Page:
Autonomous Robots Autonomous Children

I read an article recently in IEET, a transhumanist journal, about regulating autonomous robots. The author lays out reasons why it is hypocritical to regulate or prohibit the construction of autonomous robots. His initial premise is that we make children all of the time, and for all intents and purposes they are the same thing as autonomous robots:

My suggestion is this: If creating children is morally unproblematic, then so is creating autonomous robots, unless we can identify morally relevant differences between the two acts. But what exactly is the moral issue with creating robots that is avoided when we create human beings? Or, in other words, when we’re talking about autonomous beings, why is the responsibility of the parent seemingly less than the responsibility of an inventor?

He lays out several of the arguments people typically give for why children are different from robots and then proceeds to refute them. He concludes that “[u]ltimately, it could be that there is a defensible moral difference between creating children and autonomous robots. But it is not obvious what that difference is, despite our taking it for granted.”

Robots don’t mature from infant to adult. They don’t bleed. They don’t reproduce. They don’t suffer. Robots are assembled by people, and the only way they can “do” any of these functions is if they are programmed to mimic human beings. They cannot do these things on their own. Children are assembled by a series of hormonal and biological mechanisms, some of which remain a mystery to us today. Parents merely provide the parts; they don’t program children to bleed or suffer or rebel. And while the author makes a distinction that children born through IVF are constructed just as robots are constructed, I would contend that IVF doctors are putting the parts together, but that the child does not grow in the directional process to adulthood until it is put back in the uteral environment where that same set of signals and biological mechanisms can do its work.

Most importantly, human beings are more than the sum of their parts. They have personalities, creativity, and are capable of things that no mechanical object can be capable of without being programmed to mimic human behavior.  Humans suffer, and they hope. Even robots that solve novel problems are programmed to do so. The information and tools to assess a scenario is front-loaded by the programmer, while humans are capable of true creative innovation. To assume the premise that creating children is not morally different from creating a robot presumes a reductionistic and deterministic view of children that does not match with experience and observation. Robots are programmed by their inventor, but anyone who has children knows that while they may take on certain personality traits of their parents, they are most assuredly not “programmed” by their parents (See your nearest toddler).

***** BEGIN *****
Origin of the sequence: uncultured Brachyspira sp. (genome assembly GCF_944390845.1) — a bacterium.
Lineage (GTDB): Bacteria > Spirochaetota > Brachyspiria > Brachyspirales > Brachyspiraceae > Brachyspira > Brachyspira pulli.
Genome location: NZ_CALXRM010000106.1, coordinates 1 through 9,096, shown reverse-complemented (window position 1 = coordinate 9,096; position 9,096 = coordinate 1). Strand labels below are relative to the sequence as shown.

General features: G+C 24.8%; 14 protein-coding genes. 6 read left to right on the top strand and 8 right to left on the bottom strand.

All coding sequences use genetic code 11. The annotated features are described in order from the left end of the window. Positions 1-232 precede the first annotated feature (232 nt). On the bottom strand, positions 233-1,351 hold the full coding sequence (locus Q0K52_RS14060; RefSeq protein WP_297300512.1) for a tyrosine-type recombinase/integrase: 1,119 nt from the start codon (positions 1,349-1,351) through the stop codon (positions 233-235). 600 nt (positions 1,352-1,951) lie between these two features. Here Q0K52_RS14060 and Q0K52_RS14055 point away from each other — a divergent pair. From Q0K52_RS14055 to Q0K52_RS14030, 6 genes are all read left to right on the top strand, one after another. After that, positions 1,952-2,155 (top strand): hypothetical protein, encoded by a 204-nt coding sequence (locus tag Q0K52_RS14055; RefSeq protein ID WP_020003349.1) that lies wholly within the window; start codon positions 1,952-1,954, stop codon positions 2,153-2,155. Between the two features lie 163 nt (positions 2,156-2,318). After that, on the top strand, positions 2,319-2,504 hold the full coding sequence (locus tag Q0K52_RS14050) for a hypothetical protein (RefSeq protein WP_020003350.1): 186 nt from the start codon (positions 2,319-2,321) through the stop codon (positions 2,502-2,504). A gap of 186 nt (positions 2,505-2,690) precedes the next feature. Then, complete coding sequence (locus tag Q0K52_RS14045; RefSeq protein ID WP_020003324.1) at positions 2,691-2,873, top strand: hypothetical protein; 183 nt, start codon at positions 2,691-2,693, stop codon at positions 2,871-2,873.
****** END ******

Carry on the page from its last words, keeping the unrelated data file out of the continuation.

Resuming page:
Even my husband’s Mac which seems slightly autonomous because everything is automatic and it seems to correct its own problems, is not truly autonomous. The only way a Mac would “attack” a human being is if it is programmed to do so, and in that case it still comes down to the evil that men do to one another, the weapons are just smaller, faster, and more complex.

The Human Factory

I am sure many of you “foodies” have heard of the less than appetizing ingredient added to the long menu of strange “eats”—human breast milk. For those of you who are less than food savvy: do not fret, the milk you have been buying is likely from a cow (but I would still check the label).

This may seem to be a relatively obscure fact and even completely unrelated to the world of bioethics. However, you may think differently after reading the following article:

For those of you who do not have the time or the interest to read this article…

Miriam Simun created a temporary art installation called the Lady Cheese Shop, which produces breast milk cheese, in hopes to make people think about the various ways human bodies are used as factories “producing blood, hair, sperm, eggs and organs that can all be harvested to be used by others.”

Can you think of any reason why human blood transfusions are generally accepted and human breast milk products “raise eyebrows”?

Contemplating “The Scandal”

CBHD Scandal of Bioethics Conference Graphic

CBHD Scandal of Bioethics Conference Graphic

This coming July, the Center for Bioethics & Human Dignity will host its 18th annual conference. This year’s theme is “The Scandal of Bioethics: Reclaiming Christian Influence in Technology, Science & Medicine.” The conference theme poses a number of interesting questions that, I believe, would be worth considering in advance of the meeting.

First, do you believe Christian moral reflection has been marginalized in bioethical discourse and public policy decision-making, and if so, in what ways?

Second, what may we cite as the evidence of a contemporary bioethics bereft of Christian influence? How might the bioethical terrain differ from its present state if the Christian voice had enjoyed a more sustained presence in public policy discourse?

Third, to what may one attribute this marginalization of Christian moral reflection in bioethics? Is the problem external to the Christian community, or do we share in the blame? If the latter, in what way?

We’ll save the question of a way forward for another post, but perhaps you have other questions pertaining to the diagnosis of a diminished Christian influence in contemporary bioethics and its underlying cause(s).

Your comments?